Today, we have this incredible resource that demonstrates the actual movements of the top players. We can see their “foundations” as well as their idiosyncrasies. I always tell my students, “Hey, you have two arms and two legs just as any pro” to get them to quit thinking that the pros are some sort of superior human race. No, they went through the learning process just as any player did. However, somewhere along the line, they practiced different strokes, grips, and footwork patterns so they could eventually hit more effective shots with consistency.
Nearly everyone can pursue tennis with this type of outcome (although, to be sure, very few will make it to the highest levels). But, one must be clear on the methods in which one should practice. And, being a teaching pro of more than 30 years, two things are very clear: Most players learn tennis within strokes and grips that are "familiar" instead of ones that will allow them to eventually become more effective, and two, most players play tennis in this same "familiar" way. They revert to more comfortable strokes and grips when they want to win. These two elements will prevent most players from developing their game to the highest levels of their potential.
As for me, I hope you all reach your own dreams!
(Click link to purchase Dave Smith's Book Tennis Mastery, at tenniswarehouse.com.)
As always, we would love to hear from you! Questions, comments, personal experiences all create helpful dialogue for everyone! Please click here to send us your email.
Rounding-Out Drills: Part II
A player’s ability to diversify and create variety in the game can, and should, be practiced with regularity. There are many creative ways to improve the ability to hit with more finesse, touch, angle, spin, and depth. Here Dave Smith shows you more of his favorite "Rounding-Out Drills as they relate to topspin and slice shots as well as a few more volley drills he incorporates regularly in his academy’s clinics and lessons.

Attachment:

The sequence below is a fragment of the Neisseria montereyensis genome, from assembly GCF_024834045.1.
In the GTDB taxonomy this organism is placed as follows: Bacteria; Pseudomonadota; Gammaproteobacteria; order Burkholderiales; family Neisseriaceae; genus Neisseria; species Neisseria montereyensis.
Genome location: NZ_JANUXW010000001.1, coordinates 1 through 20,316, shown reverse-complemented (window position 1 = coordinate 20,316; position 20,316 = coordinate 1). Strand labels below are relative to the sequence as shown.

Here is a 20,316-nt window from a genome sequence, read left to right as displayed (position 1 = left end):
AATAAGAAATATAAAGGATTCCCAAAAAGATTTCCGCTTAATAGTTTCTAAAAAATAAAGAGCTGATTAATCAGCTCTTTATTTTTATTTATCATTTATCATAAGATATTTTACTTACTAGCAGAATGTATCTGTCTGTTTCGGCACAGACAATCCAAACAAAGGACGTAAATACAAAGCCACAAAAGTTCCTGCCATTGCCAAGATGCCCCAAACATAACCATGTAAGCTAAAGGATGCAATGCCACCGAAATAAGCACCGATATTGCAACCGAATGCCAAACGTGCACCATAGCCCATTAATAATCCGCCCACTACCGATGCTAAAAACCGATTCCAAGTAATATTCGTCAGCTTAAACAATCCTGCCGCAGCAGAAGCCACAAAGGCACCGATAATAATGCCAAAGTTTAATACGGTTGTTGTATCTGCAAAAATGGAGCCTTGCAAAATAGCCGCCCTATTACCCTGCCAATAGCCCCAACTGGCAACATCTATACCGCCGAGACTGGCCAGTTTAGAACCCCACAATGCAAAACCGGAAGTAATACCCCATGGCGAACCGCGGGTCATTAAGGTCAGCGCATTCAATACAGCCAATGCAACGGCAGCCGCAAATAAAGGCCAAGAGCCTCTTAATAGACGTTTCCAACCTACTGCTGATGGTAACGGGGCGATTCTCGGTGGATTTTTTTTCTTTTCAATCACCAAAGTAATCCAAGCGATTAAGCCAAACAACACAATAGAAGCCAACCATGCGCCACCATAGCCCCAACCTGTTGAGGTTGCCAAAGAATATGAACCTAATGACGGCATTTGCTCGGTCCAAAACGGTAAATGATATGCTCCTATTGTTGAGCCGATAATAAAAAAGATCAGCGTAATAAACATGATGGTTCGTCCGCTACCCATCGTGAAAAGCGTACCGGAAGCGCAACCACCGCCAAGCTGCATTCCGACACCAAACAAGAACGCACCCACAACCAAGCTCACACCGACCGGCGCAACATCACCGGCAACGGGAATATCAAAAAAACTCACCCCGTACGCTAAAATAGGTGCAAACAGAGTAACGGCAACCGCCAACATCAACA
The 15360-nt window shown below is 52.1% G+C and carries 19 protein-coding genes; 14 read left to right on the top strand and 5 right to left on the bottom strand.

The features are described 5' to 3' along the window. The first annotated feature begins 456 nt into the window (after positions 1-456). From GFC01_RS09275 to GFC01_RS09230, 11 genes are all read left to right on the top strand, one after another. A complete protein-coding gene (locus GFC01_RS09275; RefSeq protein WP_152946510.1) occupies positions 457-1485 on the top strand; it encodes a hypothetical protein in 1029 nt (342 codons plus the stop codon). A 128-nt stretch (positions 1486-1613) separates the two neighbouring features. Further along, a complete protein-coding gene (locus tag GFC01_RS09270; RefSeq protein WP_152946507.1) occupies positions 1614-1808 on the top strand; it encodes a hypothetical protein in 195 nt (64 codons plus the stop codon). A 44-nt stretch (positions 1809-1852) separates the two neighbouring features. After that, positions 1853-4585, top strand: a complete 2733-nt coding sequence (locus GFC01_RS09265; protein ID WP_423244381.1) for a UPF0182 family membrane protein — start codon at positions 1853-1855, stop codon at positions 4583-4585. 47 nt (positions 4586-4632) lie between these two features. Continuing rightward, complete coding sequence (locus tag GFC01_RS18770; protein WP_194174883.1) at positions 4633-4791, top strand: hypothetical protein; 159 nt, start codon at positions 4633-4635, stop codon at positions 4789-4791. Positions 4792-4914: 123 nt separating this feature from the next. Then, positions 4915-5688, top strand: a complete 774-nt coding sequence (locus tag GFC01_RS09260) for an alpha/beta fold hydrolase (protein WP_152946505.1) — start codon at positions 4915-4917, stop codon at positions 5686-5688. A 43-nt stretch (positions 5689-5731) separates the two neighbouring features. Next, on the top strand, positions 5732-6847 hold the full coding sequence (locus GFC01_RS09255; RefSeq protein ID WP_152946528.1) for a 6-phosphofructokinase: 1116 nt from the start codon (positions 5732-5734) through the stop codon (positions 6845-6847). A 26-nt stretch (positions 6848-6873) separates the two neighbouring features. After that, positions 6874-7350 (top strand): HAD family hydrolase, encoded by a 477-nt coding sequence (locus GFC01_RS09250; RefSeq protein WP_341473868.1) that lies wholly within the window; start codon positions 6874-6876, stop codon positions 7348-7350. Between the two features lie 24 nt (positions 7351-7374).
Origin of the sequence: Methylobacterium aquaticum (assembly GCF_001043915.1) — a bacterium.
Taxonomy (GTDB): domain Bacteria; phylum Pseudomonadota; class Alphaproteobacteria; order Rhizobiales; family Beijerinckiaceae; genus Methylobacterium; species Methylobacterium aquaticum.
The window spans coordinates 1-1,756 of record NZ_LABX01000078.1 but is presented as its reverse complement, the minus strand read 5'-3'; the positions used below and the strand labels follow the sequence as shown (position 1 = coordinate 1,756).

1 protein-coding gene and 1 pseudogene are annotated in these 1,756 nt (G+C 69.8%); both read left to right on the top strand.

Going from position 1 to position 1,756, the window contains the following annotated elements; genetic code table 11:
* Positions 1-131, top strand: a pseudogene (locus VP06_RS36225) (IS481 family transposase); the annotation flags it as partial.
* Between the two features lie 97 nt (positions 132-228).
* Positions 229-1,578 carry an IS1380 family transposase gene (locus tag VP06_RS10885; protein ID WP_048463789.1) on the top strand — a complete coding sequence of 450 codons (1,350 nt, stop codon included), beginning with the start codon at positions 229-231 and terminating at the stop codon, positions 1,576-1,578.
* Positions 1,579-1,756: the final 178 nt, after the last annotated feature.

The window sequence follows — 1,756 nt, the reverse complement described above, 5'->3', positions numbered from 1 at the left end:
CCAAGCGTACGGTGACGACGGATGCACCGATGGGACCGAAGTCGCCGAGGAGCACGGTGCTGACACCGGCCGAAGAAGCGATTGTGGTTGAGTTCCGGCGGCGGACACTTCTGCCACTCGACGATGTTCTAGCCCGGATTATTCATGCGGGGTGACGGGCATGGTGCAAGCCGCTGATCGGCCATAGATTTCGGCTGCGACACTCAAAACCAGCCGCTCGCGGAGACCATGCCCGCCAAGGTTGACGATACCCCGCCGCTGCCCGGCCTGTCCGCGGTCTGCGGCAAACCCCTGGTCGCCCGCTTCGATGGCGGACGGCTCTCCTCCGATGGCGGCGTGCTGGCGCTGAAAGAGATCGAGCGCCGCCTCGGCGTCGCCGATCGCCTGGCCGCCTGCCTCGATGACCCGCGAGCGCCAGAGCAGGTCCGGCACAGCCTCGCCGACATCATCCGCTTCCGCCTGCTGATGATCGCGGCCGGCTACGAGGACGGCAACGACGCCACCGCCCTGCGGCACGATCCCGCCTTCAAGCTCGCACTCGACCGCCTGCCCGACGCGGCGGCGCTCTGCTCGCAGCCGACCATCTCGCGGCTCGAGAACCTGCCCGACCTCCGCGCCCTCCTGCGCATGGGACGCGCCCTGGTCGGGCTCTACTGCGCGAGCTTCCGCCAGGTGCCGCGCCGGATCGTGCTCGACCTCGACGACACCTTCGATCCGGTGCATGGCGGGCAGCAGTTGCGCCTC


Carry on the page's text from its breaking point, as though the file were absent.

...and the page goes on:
Rafael Nadal's Forehand
Vic Braden puts Rafael Nadal's huge topspin forehand under the microscope. Using the Ariel Performance Analysis System (APAS) which captures actual match play by stationing three cameras on
the court, Vic and his technicians are able to digitize each body joint on
each frame, which results in a skeletal figure. After studying this skeletal figure, what they discover about Rafa's forehand may surprise you.
Ball Control - Height
In his series of articles, Wayne Elderton has repeatedly stressed the importance of ball control. After all, manipulating the ball is the essence of the game. In this article, through his Game-based approach, Wayne explores the concept of height.
Tactically speaking, height is a major aspect of consistency and controlling the height of the ball is critical to performing well and a key to successful tennis play.
ProStrokes Gallery: Nicole Vaidisova's Serve
Nicole Vaidisova has it all going on. At seventeen years old she appears to have a big time career ahead of her. Groomed by Nick Bollettieri, she has all the usual ingredients. Huge forehand, big though not at all that flowing on the backhand side, serves well, and moves well, but to my eye what stands out is her competitiveness. Nicole has not shown too much interest in defense. - she goes for her shots. I do not see doubt or restraint in her backcourt rallies. It's offense from all corners. New this issue - Vaidisova's serve.
The Etcheberry Experience DVD
For more than twenty years Pat Etcheberry has been providing athletes from around the world with the winning edge. We call this the Etcheberry Experience, and players with an Etcheberry experience have hoisted Championship Trophies at over one hundred major championships, including 28 Australian Opens, 18 Wimbledons, 22 UP Opens, 22 French Opens and 15 Olympic medals.
And now it's your turn! This is your chance to experience the same drills, exercises and words of tennis wisdom that Pat gave to Pete Sampras, Andre Agassi, Jennifer Capriati, Martina Hingis, Jim Courier, Justine Henin-Hardenne, and others, that helped launch them on their incredible careers. For the first time, Pat Etcheberry shares his training secrets in a series of DVDs for players of all ages, their coaches, and trainers.